Regarding (2). I think there's some confusion here: Let me try to unpack nat_rect in a more direct way: For any fibration $\Sigma_{\text{nat}} P\to\text{nat}$ over nat, given a point in $P_0$ and a section of $\Pi_{n:\text{nat}}\text{Map}(P_n,P_{n+1})\to\text{nat}$, you get a section of $P$. That is the interpretation of primitive recursion/induction.

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Thanks, Ulrik! With your comments, I seem to understand the proof of isasetifdeceq now, but I'd say that semantically, it's an incredible kind of reasoning! The law of excluded middle, or 'decidable equality', is stated as saying that either there is a path between x and x' or there's no path between them; now the latter assertion also has another meaning: the path fibration, sending to x' every path from x to x' is empty over all components except that of x. Then the topological observations you mentioned apply. Correct me if I'm wrong, but this is the first time I see a topological ... –  Sergey Melikhov Jun 9 '11 at 21:36
    
... thinking have some application to logic, and not just providing an interpretation of what is already known in logic. It's a pity that there seems to be no more human-readable exposition of this argument. I'll need to think it all over to see what is going on here (in particular in my example with $B$ and $\sigma$). –  Sergey Melikhov Jun 9 '11 at 21:42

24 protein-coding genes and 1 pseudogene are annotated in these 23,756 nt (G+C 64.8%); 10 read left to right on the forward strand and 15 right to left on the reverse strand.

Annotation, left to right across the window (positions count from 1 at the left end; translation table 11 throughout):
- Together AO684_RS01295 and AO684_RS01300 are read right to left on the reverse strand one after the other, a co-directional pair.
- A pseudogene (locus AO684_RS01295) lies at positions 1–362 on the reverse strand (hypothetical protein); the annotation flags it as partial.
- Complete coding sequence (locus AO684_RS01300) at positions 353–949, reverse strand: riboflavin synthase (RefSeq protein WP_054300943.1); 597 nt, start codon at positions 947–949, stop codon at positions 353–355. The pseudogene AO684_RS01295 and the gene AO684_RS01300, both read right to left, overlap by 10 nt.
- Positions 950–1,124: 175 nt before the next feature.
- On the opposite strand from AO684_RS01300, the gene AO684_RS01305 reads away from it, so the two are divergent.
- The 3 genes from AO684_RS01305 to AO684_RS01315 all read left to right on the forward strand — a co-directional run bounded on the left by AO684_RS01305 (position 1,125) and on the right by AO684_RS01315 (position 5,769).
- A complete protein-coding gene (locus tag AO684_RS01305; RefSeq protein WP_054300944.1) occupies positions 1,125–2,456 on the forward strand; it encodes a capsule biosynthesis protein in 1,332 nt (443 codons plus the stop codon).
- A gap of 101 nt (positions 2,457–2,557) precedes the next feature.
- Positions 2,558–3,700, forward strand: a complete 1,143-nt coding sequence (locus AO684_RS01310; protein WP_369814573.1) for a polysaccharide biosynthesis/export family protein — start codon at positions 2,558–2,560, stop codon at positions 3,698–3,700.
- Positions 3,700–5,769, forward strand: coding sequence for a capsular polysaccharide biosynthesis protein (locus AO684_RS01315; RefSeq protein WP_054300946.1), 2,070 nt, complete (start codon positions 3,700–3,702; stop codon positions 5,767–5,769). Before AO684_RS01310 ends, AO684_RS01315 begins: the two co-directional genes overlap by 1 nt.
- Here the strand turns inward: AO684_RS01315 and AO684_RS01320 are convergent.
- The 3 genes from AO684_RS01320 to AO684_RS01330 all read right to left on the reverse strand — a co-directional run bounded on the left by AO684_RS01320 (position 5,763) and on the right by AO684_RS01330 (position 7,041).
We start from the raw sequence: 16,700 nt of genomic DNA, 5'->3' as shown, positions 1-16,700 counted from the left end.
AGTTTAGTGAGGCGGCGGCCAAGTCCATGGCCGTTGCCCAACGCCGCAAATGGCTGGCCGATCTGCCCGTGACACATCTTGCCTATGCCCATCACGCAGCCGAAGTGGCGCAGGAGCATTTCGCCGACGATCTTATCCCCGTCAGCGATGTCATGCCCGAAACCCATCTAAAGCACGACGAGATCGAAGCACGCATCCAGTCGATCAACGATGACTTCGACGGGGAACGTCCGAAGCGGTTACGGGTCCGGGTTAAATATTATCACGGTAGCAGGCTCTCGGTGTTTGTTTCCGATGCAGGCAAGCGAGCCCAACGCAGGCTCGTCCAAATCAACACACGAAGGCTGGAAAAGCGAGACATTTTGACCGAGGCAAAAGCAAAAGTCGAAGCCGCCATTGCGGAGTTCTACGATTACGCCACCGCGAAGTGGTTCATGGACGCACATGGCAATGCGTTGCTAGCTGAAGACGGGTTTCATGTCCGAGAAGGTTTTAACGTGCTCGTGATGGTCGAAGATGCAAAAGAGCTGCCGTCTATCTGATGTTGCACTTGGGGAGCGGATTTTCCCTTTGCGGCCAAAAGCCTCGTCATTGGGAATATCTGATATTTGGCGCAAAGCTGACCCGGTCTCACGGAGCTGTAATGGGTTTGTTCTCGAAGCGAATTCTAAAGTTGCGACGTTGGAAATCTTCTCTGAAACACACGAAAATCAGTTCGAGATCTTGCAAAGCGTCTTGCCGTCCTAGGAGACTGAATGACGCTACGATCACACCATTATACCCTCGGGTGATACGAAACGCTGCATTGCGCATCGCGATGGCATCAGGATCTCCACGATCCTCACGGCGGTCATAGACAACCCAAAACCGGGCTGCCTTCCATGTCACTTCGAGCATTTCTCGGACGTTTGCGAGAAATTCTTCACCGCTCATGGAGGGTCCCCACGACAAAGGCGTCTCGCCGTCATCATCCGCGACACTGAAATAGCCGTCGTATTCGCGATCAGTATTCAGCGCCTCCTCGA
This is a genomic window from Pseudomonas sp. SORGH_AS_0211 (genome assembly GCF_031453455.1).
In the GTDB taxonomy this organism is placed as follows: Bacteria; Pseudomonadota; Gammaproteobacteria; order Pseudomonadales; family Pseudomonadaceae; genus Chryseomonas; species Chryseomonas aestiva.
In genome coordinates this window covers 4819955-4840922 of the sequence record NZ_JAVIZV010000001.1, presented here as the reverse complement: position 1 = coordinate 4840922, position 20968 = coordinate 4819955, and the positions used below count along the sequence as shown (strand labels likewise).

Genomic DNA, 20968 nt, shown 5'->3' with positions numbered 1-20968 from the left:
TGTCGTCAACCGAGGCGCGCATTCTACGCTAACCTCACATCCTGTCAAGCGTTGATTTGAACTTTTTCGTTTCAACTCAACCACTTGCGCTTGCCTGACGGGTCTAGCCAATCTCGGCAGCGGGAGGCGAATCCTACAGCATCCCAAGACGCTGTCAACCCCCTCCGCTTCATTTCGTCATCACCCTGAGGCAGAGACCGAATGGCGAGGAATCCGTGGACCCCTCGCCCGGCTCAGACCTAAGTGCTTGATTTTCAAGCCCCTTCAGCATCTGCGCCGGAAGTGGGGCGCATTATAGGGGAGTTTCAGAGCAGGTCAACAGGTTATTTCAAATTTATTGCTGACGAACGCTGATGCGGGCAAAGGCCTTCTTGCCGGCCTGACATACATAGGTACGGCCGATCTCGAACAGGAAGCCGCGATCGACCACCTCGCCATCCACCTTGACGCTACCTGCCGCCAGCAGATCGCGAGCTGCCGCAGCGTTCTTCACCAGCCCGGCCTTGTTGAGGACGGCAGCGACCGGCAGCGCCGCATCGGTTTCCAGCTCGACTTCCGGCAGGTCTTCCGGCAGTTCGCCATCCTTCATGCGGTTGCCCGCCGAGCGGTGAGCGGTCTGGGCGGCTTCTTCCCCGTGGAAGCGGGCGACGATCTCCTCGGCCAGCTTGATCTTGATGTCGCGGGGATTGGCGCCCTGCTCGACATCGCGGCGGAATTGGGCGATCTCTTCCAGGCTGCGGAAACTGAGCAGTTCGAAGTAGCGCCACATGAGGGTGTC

Regarding (2), I certainly started from your 'unpacking', and I now regret that I didn't mention it in the first place, so as to improve presentation. But your unpacking is incomplete, as it still contains quantifiers and connectives ("for any fibration", "given a point", "AND a section"), which in particular conceals that these quantifiers are to be understood constructively. I just tried to do a more complete unpacking. In any case, do you agree that there is something wrong with argument (2)? –  Sergey Melikhov Jun 9 '11 at 21:56
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I agree it's an incredible kind of reasoning - that's part of the fun! And you're right that to give a full unpacking we have to interpret Type by a univalent universe, $U$, with corresponding fibration $\Sigma_{A:U} T(A)\to U$ (universe a la Tarski with decoding $T$). And then nat_rect is represented by a section of a certain fibration with base space $\text{Map}(\text{nat},U)$. But it's frankly easier to understand in the type-theoretic notation, remembering to understand constructs constructively/continuously. –  Ulrik Buchholtz Jun 10 '11 at 6:05
    
As for (2): The argument you refer to doesn't make much sense to me, since $\sigma$ is not interpreted as a fibration, so why does the question arise as to whether it has a section? That's why I suggested there might be some confusion going on – although I'm probably also confused :-) –  Ulrik Buchholtz Jun 10 '11 at 6:09